POETRY December 6, 2019

“The flesh and a broken whisper”

I asked my mother
about the children,
who came before me,
who were nameless
and kicking until one day,
the kicking stopped, and there
was no body to bury, only
the empty song of the word
mother in her mouth. I wonder
what she thinks of every time
I call her by that name.
Mother, mother, I’m sorry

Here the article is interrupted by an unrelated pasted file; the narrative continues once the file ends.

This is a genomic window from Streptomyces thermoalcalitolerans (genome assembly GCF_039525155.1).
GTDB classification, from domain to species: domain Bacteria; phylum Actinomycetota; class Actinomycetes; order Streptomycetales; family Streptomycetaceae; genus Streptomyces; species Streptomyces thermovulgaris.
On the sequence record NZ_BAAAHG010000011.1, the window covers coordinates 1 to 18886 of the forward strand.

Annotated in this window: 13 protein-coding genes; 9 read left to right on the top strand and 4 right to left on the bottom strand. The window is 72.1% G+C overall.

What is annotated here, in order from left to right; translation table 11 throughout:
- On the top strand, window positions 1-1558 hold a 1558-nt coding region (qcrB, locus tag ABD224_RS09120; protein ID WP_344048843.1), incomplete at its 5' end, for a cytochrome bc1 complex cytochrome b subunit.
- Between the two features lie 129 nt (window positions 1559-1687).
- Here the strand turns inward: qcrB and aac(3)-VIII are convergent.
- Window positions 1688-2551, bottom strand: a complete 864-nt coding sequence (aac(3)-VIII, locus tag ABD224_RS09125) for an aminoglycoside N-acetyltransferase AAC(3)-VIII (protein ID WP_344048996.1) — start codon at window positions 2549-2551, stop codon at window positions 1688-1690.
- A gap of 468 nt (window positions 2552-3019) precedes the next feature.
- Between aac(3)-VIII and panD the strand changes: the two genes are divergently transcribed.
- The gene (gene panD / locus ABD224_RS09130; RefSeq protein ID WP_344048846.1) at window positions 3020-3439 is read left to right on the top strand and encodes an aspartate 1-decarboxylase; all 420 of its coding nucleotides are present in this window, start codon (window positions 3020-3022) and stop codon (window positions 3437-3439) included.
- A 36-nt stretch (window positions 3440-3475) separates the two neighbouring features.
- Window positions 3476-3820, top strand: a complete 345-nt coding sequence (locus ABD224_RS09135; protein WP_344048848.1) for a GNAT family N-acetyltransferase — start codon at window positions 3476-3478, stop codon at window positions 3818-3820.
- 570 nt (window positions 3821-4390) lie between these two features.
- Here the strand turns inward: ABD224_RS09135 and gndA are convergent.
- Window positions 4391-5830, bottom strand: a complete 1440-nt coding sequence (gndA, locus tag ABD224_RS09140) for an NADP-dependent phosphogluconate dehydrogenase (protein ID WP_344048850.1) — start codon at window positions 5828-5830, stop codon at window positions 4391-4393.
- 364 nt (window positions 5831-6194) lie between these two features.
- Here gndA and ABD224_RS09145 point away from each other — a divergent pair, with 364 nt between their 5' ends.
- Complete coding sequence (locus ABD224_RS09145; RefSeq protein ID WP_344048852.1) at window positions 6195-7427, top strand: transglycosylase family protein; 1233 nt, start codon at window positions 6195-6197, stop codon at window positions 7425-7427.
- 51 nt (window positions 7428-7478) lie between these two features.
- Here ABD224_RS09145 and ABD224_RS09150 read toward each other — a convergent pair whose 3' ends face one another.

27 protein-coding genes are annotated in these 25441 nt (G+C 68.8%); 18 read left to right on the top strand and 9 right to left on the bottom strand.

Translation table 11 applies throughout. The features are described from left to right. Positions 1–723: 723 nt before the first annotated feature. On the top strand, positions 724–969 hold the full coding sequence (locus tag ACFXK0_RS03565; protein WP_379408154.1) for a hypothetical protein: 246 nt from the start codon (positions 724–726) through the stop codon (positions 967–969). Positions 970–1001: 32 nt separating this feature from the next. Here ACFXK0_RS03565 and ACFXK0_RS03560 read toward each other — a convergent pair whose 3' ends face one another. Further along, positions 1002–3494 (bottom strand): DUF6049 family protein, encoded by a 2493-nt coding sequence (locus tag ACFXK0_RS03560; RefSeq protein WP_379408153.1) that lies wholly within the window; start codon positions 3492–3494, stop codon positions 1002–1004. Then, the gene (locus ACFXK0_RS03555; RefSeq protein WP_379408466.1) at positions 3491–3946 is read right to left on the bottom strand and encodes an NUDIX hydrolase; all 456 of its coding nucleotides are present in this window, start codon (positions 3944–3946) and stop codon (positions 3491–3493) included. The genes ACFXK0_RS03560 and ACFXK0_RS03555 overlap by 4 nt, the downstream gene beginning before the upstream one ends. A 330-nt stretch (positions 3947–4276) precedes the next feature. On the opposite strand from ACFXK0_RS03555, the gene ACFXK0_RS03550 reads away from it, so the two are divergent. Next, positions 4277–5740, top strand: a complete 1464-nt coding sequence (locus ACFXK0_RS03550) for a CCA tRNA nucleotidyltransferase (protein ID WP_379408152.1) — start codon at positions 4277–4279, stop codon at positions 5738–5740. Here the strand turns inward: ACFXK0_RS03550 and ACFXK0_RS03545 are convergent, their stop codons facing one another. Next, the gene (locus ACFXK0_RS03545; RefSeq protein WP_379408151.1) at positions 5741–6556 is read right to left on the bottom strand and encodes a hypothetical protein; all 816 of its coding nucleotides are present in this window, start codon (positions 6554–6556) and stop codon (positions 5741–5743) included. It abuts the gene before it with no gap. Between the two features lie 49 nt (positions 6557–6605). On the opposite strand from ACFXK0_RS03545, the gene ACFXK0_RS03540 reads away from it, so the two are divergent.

for the way your body learned
of hunger, of emptiness, of
cavernous quiet. In the dull
pulse of this night, I long
for someone to hold me,
but instead I hold out my hand
to touch the bulging belly
of this world and it is milk
smooth, and in this bloated
moment, I know my mother is God,
and God is a mother who hides
her babies in a place so safe,
not even light can reach them.

Elizabeth Hickson lives in Brooklyn, New York, where she is currently an MFA candidate at Brooklyn College. She is also a graduate of Wake Forest University.